Schultz sees digital music as the way of the future. “Anyone looking at multi-room audio who’s not looking at support for digital is looking in the wrong place,” he says. A cutting-edge development in this area, Schultz notes, is the advent of subscription-based on-demand streaming audio services. These services resemble satellite radio in that users do not actually have a copy of the music to which they are listening. But unlike with satellite radio, which is a broadcast medium, streaming audio services function more like a jukebox, letting users listen to titles from a vast library at any time they want. “My belief is that for most people, streaming music services are the most efficient way they can entertain themselves,” Schultz claims. “If I have broadband, I can stream music for under $10 a month and have access to a huge library of music. You can’t buy many CDs for $120 or less per year.”

Sonos, which is a key supplier for Metronet, has begun to offer equipment that interfaces with one on-demand service, dubbed Rhapsody – and Schultz anticipates that other on-demand services will be added. “Rhapsody has 85,000 albums and on the system we provide, their library shows up just like mine,” Schultz says.

Whatever equipment choices a systems integrator makes, staying on top of new developments in audio – such as on-demand services – is critical, Schultz says. “You need to not only look at what’s happening today but also what’s going to happen,” he advises. “Being a visionary about what’s going to happen is critical because technology is changing rapidly.”

Sidebar: 9 Tips for Selecting the Right Home Audio System

1. Before selecting a system, be sure to listen to a range of music in a range of conditions. One thing manufacturers agree on is that conventional specifications are not really a good performance indicator. “The specifications game is not necessarily a good game to play,” notes Walt Zerbe of OnQ/Legrand. “The specs for two systems can be identical and you can put them side by side and they will sound completely different.”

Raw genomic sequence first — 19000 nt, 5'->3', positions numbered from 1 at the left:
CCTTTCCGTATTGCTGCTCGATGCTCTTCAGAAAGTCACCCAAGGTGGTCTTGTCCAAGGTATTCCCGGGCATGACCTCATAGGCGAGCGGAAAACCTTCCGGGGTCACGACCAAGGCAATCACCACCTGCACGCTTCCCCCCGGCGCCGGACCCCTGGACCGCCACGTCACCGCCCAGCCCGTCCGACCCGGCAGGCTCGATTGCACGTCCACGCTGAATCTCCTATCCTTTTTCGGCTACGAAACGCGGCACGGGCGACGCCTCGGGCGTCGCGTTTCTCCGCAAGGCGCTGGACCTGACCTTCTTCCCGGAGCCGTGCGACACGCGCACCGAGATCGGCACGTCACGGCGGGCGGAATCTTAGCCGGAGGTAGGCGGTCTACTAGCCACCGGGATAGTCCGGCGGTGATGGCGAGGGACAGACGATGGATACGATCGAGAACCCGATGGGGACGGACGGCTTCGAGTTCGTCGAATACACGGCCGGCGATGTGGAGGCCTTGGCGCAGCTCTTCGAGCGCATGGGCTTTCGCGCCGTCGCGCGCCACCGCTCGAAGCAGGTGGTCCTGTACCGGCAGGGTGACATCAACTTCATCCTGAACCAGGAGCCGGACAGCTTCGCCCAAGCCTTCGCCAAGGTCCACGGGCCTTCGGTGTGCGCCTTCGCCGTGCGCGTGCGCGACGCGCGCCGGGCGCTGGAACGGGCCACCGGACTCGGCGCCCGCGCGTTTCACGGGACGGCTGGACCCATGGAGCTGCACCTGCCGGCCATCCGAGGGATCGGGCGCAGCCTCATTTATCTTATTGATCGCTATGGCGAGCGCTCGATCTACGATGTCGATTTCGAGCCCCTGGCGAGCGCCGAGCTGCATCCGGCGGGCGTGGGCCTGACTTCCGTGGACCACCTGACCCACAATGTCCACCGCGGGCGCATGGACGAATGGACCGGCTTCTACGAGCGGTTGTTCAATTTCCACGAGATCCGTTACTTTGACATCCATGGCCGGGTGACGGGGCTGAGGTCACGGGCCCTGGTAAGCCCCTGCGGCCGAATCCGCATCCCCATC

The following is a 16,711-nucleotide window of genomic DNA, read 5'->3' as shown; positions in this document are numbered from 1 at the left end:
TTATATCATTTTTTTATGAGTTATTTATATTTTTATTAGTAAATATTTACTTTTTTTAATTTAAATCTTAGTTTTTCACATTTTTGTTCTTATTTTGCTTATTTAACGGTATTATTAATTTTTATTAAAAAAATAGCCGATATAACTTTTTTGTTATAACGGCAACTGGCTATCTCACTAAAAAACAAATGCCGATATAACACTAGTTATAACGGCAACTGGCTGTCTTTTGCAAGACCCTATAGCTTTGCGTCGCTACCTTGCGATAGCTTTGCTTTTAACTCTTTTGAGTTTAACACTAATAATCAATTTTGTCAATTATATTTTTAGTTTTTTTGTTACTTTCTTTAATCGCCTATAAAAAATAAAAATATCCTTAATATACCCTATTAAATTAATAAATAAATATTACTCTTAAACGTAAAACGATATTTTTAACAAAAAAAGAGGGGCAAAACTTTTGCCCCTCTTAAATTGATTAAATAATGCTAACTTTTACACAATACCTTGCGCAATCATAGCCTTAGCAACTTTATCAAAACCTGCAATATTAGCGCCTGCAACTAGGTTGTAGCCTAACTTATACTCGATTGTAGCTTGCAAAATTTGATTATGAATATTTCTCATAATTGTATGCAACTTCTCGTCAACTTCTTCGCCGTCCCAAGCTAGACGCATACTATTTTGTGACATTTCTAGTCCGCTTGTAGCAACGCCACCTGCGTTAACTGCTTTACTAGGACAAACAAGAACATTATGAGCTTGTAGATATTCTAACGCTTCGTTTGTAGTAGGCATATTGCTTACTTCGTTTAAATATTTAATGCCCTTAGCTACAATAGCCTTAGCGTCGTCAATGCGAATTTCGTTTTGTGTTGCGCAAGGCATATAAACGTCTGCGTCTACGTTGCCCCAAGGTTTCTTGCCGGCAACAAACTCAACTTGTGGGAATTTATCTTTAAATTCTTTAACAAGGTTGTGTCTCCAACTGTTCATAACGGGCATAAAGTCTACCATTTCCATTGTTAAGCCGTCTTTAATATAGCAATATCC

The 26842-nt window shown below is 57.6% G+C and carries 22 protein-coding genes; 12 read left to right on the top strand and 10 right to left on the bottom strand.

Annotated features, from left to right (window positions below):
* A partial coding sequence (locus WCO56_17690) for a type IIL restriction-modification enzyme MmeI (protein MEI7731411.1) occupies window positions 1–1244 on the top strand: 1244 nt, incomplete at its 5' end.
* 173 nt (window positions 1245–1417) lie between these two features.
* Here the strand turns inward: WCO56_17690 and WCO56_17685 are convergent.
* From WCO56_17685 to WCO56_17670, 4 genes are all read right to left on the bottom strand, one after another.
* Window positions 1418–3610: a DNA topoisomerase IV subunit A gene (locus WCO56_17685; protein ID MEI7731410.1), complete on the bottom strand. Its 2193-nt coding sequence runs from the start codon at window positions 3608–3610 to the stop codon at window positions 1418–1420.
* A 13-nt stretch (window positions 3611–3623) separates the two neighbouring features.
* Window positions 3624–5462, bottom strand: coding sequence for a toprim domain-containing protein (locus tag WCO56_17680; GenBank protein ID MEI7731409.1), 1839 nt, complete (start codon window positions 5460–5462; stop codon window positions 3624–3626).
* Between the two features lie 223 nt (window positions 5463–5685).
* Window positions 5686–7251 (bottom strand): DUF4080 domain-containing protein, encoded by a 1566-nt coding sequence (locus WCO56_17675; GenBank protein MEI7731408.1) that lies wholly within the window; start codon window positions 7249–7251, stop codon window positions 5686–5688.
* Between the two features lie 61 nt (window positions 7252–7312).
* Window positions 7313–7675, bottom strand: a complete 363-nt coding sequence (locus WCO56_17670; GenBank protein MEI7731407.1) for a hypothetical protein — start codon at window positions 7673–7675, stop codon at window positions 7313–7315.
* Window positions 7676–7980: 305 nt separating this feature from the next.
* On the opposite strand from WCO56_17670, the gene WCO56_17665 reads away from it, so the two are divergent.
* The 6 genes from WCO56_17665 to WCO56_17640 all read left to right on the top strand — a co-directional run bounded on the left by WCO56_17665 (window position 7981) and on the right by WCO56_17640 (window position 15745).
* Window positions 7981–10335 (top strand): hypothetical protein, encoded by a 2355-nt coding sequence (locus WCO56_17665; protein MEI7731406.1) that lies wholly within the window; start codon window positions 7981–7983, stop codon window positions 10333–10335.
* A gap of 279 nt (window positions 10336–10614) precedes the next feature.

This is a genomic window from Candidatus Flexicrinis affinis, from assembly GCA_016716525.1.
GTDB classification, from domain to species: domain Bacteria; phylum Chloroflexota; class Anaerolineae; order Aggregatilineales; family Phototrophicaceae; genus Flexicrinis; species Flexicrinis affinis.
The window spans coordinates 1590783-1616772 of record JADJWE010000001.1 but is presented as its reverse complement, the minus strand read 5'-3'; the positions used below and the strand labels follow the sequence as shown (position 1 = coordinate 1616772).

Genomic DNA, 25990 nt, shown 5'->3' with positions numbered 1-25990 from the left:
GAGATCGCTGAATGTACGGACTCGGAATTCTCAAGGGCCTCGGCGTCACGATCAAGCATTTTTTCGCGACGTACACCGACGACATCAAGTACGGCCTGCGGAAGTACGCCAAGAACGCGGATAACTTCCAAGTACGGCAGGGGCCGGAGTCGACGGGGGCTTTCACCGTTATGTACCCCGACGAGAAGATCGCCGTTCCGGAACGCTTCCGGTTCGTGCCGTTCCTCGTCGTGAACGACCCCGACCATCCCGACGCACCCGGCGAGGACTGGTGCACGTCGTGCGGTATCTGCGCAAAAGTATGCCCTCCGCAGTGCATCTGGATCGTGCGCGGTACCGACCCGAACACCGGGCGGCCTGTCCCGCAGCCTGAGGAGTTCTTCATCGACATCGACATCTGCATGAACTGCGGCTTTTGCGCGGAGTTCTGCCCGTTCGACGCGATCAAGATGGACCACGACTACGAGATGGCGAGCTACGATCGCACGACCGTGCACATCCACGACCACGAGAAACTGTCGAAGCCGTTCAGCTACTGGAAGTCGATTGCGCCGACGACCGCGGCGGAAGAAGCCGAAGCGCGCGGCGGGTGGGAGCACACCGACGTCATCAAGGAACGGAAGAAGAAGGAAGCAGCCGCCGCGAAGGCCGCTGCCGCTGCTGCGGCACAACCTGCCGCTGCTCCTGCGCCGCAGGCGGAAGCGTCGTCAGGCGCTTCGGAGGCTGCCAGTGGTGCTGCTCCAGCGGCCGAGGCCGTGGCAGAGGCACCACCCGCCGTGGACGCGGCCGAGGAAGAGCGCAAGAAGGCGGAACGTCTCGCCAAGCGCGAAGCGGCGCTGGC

2. Customers can be skeptical about installers who use equipment that’s sold through retail outlets. To avoid this, consider a manufacturer that offers a separate line for professional installers – even if it’s identical to that vendor’s retail line but has separate part numbers, advises David Sherman of Audio Video Alternatives.

3. Be sure to comply with local building and fire codes. “People who write codes are starting to pay more attention to speakers that are designed to go into walls or ceilings,” notes Jeff Kussard at Russound. “Some will require enclosures in back boxes to provide a vapor barrier when installing speakers in ceiling openings into attics or into exterior walls.”

4. Don’t overlook manufacturer specifications about airflow requirements, advises John Fazio of Audio Video Systems. In some cases, technicians may need to install equipment in a properly sized cabinet to ensure that sufficient airflow is maintained.

5. Consider in-wall and in-ceiling speakers for customers who are particularly concerned about aesthetics. “In-wall and in-ceiling speakers should be as unobtrusive in the environment as possible,” notes Timothy J. Dickson, director of sales and marketing for speaker manufacturer Speco Technologies, Amityville, N.Y. Such speakers, he says, “are ideal for a project where a customer only wants their home theater to be heard, not seen.”

6. But don’t assume in-wall or in-ceiling speakers are always the best choice, advises David Kroll of Boston Acoustics. In a room with bookshelves, for example, a compact box speaker actually may blend in better, Kroll notes. “If customers say they don’t want to see speakers, determine what will give that result with the simplest installation,” he advises.

7. Look for features that enable speakers to be easily installed, says Timothy J. Dickson of Speco Technologies. “Things to look for are easy-mount tabs, quick-connect wire terminals, templates and pre-cut brackets,” he says.

8. Settle on a “cookie cutter” or basic equipment design that you can build on from one installation to the next, advises David Kroll of Boston Acoustics. Installers who repeatedly change vendors waste a lot of time on the learning curve, he says.

9. Recognize that some vendors – such as Sonos and Crestron Electronics – use controlled distribution and are selective about to whom they sell. “We’re looking for dealers that are committed to the industry,” says Bill Schafer at Crestron. Before buying equipment from Crestron or other manufacturers that have controlled distribution, installing companies must be prepared to demonstrate that they have the “training and technical and financial ability to manage projects,” Schafer adds. Installing companies also may be required to handle products from a vendor’s partner manufacturers.